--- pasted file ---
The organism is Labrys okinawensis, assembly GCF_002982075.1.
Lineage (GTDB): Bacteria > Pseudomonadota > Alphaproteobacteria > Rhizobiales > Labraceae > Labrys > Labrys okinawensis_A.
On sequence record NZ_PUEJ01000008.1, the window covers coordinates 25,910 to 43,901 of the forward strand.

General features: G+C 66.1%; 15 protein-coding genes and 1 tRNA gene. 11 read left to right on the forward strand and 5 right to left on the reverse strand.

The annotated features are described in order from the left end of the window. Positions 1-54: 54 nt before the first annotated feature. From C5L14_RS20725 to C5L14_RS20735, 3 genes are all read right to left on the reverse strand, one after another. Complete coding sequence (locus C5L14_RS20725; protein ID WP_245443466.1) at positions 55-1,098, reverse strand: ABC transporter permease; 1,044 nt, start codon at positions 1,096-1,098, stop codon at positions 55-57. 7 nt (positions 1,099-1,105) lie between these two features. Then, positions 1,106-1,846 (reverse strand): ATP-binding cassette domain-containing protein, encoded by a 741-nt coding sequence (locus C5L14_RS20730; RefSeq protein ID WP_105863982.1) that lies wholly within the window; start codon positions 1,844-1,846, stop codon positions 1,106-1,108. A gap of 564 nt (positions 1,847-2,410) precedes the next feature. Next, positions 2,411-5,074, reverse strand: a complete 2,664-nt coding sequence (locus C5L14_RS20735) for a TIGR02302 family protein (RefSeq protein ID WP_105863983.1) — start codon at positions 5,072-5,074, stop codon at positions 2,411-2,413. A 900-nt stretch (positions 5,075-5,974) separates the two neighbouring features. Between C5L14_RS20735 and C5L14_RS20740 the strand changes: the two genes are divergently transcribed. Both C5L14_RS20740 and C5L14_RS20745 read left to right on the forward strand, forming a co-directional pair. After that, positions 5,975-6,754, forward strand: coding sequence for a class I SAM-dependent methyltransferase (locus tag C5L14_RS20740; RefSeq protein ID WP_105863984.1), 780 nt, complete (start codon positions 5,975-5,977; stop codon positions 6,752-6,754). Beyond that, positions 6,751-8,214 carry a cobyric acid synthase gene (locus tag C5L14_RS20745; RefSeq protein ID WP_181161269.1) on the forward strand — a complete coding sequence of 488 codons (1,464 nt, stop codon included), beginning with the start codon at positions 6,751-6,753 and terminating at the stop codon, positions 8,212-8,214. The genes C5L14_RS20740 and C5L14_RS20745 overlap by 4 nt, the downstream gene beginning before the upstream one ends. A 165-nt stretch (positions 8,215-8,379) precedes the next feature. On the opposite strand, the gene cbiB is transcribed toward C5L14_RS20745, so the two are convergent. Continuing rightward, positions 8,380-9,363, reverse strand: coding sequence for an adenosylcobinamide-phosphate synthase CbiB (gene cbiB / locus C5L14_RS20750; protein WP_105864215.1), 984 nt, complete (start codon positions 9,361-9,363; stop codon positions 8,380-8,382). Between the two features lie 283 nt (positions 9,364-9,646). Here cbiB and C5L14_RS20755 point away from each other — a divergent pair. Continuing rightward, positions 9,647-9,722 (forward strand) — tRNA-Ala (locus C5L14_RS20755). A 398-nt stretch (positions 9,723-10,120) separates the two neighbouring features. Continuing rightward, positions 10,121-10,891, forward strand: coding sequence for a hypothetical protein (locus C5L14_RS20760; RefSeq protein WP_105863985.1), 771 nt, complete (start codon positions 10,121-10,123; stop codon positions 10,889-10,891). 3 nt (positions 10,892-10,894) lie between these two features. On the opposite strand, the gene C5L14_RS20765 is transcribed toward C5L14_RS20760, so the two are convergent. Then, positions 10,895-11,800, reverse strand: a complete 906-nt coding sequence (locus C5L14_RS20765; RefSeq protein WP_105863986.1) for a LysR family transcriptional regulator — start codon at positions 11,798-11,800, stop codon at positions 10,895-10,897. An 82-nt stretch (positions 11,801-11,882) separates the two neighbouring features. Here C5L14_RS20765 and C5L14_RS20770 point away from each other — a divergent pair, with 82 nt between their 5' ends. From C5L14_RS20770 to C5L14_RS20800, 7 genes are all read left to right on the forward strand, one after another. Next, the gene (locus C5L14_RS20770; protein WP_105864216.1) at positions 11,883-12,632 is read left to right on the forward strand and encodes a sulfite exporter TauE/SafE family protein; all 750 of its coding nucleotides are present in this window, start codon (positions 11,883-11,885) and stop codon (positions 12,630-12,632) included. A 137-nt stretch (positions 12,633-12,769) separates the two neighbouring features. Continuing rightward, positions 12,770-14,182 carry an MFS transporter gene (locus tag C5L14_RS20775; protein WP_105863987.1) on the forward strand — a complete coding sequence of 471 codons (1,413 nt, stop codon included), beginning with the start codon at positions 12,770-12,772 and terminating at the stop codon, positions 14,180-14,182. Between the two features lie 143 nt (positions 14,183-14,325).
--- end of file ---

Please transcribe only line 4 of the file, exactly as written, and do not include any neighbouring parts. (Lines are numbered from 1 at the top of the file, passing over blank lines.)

General features: G+C 66.1%; 15 protein-coding genes and 1 tRNA gene. 11 read left to right on the forward strand and 5 right to left on the reverse strand.